John Howard says Afghan embassy staff are ‘abandoned’

The man who made the call to send Australian troops in the Afghan war says some of the locally recruited personnel who worked alongside the ADF have been “let down”.

When the Taliban took control of Kabul a year ago, John Howard said Australia had a “moral obligation” to help Afghan interpreters and other personnel who served for our government, giving them visas.

At the launch of his new book A sense of balancethe former prime minister was asked about a backlog of humanitarian visas and reports that some people have been killed in Afghanistan while queuing.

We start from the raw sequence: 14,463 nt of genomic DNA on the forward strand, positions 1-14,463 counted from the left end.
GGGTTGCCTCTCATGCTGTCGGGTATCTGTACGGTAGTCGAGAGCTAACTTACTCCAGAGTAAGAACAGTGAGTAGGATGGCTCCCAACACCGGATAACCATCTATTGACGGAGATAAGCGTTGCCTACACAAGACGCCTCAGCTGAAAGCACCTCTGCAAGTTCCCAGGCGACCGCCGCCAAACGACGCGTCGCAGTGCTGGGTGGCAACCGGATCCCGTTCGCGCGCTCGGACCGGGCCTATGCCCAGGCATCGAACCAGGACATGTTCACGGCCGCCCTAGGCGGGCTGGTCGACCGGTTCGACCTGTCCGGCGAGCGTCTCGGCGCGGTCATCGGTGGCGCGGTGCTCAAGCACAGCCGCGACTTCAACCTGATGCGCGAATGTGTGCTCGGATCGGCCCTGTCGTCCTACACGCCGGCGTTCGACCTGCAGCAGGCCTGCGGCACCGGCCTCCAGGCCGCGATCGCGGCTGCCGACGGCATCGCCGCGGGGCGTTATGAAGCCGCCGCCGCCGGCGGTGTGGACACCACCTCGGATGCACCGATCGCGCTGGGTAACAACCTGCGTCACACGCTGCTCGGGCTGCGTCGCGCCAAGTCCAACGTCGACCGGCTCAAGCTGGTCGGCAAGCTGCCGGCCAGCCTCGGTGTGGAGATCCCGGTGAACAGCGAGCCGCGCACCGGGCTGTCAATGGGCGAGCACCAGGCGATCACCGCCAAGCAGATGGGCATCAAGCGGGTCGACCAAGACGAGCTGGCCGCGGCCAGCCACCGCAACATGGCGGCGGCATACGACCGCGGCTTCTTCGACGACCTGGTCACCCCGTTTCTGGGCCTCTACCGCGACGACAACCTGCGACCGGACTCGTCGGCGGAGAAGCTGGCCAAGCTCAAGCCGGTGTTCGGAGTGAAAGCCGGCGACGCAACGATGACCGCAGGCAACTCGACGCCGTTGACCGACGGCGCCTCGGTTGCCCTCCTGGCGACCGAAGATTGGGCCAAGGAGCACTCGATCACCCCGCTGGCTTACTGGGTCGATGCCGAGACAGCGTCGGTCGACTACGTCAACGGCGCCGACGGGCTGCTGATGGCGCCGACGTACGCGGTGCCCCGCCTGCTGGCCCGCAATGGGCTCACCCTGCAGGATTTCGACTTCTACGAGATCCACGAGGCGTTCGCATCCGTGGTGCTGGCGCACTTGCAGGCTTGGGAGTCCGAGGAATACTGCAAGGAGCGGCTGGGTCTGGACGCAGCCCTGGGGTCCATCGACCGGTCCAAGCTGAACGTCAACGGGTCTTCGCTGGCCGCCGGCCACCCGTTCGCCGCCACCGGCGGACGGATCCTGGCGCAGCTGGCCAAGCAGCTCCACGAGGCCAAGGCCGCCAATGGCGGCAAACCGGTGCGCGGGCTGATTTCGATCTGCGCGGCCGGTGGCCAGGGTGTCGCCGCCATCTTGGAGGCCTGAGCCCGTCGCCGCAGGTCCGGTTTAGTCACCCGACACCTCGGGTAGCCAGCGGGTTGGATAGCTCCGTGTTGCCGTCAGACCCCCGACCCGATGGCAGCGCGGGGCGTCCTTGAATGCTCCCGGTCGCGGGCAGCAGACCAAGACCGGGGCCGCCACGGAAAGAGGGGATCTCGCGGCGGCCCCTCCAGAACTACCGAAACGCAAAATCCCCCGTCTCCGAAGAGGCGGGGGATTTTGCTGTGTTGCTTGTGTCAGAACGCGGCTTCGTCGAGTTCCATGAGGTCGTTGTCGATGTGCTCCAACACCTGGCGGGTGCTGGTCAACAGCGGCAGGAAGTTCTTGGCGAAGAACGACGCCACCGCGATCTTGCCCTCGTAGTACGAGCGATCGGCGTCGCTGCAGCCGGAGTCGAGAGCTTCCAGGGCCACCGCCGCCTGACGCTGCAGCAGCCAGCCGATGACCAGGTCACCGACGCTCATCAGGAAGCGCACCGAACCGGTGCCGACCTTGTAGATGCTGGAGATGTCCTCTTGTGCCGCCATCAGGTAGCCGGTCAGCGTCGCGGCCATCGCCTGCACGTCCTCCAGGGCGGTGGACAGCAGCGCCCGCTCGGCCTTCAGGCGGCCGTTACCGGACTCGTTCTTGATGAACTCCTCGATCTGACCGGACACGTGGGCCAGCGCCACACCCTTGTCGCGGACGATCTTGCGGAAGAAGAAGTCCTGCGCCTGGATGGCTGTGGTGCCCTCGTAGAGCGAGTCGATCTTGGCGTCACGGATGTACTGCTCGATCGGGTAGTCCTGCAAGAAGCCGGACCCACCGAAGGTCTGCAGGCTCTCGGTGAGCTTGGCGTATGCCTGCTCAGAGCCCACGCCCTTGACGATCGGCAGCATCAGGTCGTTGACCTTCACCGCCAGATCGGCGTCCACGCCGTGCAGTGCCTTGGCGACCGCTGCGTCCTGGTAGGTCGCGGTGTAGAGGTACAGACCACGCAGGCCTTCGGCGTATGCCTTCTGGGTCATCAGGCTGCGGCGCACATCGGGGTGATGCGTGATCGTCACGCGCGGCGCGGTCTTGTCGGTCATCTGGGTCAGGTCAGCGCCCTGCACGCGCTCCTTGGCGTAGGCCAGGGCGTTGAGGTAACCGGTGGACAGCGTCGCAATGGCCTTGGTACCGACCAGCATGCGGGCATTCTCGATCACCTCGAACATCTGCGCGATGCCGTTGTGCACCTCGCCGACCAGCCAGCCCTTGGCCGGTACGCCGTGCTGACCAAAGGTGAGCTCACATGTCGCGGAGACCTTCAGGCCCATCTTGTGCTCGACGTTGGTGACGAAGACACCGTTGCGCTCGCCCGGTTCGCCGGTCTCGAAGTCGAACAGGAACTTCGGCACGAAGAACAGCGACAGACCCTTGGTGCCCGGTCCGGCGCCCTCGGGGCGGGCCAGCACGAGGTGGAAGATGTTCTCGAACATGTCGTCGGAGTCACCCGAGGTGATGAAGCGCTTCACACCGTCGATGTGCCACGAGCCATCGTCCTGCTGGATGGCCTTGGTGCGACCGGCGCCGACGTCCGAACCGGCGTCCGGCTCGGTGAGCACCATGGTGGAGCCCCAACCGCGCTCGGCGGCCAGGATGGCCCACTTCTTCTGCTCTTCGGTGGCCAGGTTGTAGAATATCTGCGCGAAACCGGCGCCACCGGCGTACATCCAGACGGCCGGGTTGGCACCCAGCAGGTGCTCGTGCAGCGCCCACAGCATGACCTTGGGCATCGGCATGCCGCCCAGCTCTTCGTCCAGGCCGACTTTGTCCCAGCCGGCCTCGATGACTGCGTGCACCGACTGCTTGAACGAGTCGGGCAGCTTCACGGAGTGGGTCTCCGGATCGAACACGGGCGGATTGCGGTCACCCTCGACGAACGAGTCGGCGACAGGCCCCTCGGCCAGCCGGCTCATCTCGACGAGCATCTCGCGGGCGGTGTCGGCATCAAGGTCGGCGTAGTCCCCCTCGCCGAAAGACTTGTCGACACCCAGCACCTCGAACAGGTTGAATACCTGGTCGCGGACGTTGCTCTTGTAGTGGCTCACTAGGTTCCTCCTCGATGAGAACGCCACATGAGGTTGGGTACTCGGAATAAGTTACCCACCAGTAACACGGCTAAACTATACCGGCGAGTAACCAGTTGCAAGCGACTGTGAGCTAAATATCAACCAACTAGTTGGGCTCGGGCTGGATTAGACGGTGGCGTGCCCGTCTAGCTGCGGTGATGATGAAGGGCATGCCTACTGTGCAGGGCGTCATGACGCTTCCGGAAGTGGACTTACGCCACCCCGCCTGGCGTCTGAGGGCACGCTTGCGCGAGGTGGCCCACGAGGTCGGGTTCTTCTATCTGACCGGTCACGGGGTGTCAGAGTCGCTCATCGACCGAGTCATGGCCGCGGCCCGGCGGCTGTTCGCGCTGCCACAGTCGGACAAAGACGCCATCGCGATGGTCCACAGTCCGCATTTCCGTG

John Howard visiting troops in Afghanistan in 2005 when he was Prime Minister. (Andre Taylor)

“If the facts you cited are true, we let these people down and we failed to fulfill that obligation,” Howard said.

“To the extent that either party has failed to meet this responsibility, I criticize them.”

Howard was also asked to give his opinion on a vote in Parliament, as the Labor government pledged to hold a referendum on the potential change to our constitution.

The proposal would see the creation of a body to advise Parliament on matters affecting First Nations Australians.

The former prime minister noted he was still ‘undecided’ over one vote, but raised concerns about any possible ‘coercive’ influence on the government.

“The prime minister said…it would be a very brave government to ignore a recommendation from this body,” Howard said.

“I would like more information on anything that I believe has divisive potential, that has the potential to establish a body that is seen to exert coercive influence over the government.”